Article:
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Mission Of Burma - The Sound, the Speed, the Light

  by Anthony Strutt

published: 11 / 12 / 2009



Mission Of Burma - The Sound, the Speed, the Light
Label: Matador Records
Format: CD

intro

Compelling fourth album from influential Boston-based alt.rock band, Mission of Burma


Mission Of Burma lasted originally for just four years between 1979 and 1983, but left a big impression on alt. rock, their first single, 'Academy Fight Song', being covered by two of my favourite American bands of all time, REM and Miracle Legion. 2009 sees them release only their fourth ever album, 'The Sound the Speed the Light', and like its predecessors has guitarist Roger Miller, bassist Clint Conleyb and drummer Peter Prescott sharing vocals. It follows on from their 2004 and 2006 albums, 'ONoffON' and 'The Obliterati'. The band originally split, having just released a single studio album, 'Vs' in 1982, when the effect of the loudness of their playing was a factor in Roger Miller suffering from tinnitus. 'The Sound the Speed the Light' opens with '1,2,3 Party!'which sounds like the Ramones or the New York Dolls at their wildest. 'Possession' is the work of a real rock band with a history, something like a groovy Gang of Four, while Clint Conley's bass line has an element of the Smiths 'This Charming Man'. The whole track is very progressive in an Americana/new wave fashion, but never loses any of the band's original raw punk spirit. 'Blunder' opens with guitar work from Miller, before becoming much more beefy in sound. The guitar jangles in a way that one can hear why they were such a big influence on REM. 'Forget Yourself' is a slow burner. As it slowly warms up, it eventually becomes more rocky, eventually sounding like the Velvet Underground at their most experimental. 'After the Rain' is a punky upbeat 60's style garage number, 'SSL 83', which stands for the title of the album and also symbolises the fact that the band folded in 1983, has a strange feel, recalling at one level Syd Barrett-era Pink Floyd, but having more thrashy guitar. 'One Day We Will Live There' is a shouted number reminiscent of early punk bands such as the Pistols and the Ramones. 'So F**k It' is like a thrashy combination of the Smiths and NYC Punk, while 'Feed' has all the seductive charm of the Velvet Underground doing 'Pale Blue Eyes'. 'Good Cheer' starts off as a blues track and finishes up sounding like the Ramones. 'Comes Undone' is like an angry Jam number, while 'Slow Faucet' whixch closes the album shows again a band in control of their destiny. It is a song in two parts, that shows that they are truly special.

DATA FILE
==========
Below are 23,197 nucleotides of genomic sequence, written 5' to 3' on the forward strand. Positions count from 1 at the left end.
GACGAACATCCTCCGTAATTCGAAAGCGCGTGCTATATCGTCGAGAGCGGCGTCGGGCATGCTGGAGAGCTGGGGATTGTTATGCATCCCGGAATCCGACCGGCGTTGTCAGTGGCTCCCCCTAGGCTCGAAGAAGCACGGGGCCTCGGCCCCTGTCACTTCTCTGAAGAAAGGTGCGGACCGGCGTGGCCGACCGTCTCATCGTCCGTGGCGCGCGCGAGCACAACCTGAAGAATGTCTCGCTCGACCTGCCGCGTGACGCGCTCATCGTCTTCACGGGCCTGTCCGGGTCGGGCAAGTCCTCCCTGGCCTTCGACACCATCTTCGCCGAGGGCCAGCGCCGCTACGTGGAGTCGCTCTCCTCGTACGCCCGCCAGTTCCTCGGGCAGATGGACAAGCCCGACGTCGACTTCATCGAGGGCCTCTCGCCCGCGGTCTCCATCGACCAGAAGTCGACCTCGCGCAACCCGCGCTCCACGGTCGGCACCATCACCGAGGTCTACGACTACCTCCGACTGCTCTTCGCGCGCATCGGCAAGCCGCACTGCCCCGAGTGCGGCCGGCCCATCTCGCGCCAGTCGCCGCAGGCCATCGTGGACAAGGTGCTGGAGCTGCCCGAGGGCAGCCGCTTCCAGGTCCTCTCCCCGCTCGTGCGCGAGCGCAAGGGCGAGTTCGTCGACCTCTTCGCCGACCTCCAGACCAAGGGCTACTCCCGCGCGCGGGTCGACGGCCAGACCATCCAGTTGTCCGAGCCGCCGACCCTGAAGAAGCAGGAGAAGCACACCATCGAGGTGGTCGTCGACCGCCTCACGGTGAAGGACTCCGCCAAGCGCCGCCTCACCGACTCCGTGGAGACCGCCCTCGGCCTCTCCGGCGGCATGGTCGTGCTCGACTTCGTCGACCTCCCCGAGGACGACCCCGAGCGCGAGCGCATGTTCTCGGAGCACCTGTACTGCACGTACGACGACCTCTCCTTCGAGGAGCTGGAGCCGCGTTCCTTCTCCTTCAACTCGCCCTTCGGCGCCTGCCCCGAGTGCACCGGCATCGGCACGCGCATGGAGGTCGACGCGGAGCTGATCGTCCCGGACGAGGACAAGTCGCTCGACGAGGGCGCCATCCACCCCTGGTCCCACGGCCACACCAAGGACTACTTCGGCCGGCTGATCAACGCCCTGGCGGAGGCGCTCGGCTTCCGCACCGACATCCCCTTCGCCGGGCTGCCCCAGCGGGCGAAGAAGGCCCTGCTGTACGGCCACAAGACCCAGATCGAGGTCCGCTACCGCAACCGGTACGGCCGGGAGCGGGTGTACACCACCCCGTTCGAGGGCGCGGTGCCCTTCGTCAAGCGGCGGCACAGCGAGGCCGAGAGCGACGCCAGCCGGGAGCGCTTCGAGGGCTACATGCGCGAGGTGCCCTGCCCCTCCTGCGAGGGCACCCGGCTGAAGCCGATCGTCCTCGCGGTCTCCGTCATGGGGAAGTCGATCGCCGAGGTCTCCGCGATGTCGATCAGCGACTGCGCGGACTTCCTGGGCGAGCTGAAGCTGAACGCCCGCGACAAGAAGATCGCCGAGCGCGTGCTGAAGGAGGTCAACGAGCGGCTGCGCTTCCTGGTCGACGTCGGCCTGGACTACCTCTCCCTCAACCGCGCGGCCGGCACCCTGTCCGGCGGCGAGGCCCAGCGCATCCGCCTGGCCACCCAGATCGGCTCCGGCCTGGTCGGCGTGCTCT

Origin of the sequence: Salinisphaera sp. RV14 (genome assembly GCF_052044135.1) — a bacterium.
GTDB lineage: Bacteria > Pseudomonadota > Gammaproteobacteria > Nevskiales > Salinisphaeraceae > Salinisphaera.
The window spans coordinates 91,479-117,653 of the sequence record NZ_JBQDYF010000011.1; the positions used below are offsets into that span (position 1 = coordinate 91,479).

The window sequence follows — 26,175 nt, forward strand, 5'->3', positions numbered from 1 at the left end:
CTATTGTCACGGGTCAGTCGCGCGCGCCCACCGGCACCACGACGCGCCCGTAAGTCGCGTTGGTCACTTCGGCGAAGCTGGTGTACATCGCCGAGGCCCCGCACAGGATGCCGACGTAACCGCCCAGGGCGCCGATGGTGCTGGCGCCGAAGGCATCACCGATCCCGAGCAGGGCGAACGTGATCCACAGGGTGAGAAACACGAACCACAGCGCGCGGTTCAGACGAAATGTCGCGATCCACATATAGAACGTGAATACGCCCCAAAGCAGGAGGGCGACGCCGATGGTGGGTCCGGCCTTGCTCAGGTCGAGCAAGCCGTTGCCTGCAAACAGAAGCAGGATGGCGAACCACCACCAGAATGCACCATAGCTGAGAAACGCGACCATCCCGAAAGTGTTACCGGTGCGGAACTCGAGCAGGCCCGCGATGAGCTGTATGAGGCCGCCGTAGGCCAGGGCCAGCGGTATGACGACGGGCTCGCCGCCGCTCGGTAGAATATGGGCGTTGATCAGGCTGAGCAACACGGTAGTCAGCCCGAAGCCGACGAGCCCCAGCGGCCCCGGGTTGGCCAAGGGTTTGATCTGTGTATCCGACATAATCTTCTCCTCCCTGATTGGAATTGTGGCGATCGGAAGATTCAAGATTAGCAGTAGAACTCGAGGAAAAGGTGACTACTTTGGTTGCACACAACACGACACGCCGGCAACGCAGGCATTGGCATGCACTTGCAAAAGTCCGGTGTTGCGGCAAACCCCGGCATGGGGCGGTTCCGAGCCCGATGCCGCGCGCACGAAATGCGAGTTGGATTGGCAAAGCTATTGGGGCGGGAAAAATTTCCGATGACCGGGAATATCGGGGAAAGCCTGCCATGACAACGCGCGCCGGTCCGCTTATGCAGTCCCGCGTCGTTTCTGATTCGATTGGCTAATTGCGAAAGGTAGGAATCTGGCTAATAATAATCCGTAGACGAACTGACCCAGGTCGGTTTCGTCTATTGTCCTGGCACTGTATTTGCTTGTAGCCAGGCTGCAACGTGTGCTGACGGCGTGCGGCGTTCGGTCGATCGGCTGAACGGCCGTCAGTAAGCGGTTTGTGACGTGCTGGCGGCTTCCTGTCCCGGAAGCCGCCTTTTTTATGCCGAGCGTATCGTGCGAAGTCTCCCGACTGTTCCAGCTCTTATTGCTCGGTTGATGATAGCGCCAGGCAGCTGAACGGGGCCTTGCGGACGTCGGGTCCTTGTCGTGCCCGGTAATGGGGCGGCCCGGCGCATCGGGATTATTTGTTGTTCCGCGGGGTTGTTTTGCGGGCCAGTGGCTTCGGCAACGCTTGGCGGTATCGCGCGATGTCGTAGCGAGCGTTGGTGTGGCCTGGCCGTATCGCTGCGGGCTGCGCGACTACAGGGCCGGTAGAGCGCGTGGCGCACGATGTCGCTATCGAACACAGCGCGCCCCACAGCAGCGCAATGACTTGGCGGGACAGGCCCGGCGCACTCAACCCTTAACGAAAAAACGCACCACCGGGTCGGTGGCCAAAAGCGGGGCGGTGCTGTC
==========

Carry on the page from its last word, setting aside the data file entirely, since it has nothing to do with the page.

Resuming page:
Track Listing:-
1 1, 2, 3, Partyy!
2 Possession
3 Blunder
4 Forget Yourself
5 After The Rain
6 SSL 83
7 One Day We Will Live There
8 So Fuck It
9 Feed
10 Good Cheer
11 Comes Undone
12 Slow Faucet


Label Links:-
http://www.matadorrecords.com/
https://twitter.com/matadorrecords
https://www.facebook.com/MatadorRecords
http://matadorrecords.tumblr.com/
https://www.youtube.com/user/matadorrecs
https://www.instagram.com/matadorrecords/



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interviews


Interview (2013)
Mission Of Burma - Interview
Paul Waller speaks to Roger Miller from seminal Boston-based post-punk act Mission of Burma about his group's influential early releases, their reformation after two decades apart and latest album, last year's 'Unsound'

live reviews


Dingwalls, London, 13/5/2010
Mission Of Burma - Dingwalls, London, 13/5/2010
Anthony Strutt at Dingwalls in London watches an uninspiring set of noisy, repetitive new wave from 1970's Boston-based punks, Mission of Burma
Koko, London, 22/5/2006

features


Profile (2005)
Mission Of Burma - Profile
Often criminally over-looked, Mission of Burma made some of the most influential post punk of the late 70's and early 80's. Mark Rowland looks back on the Boston rockers all-too-short career


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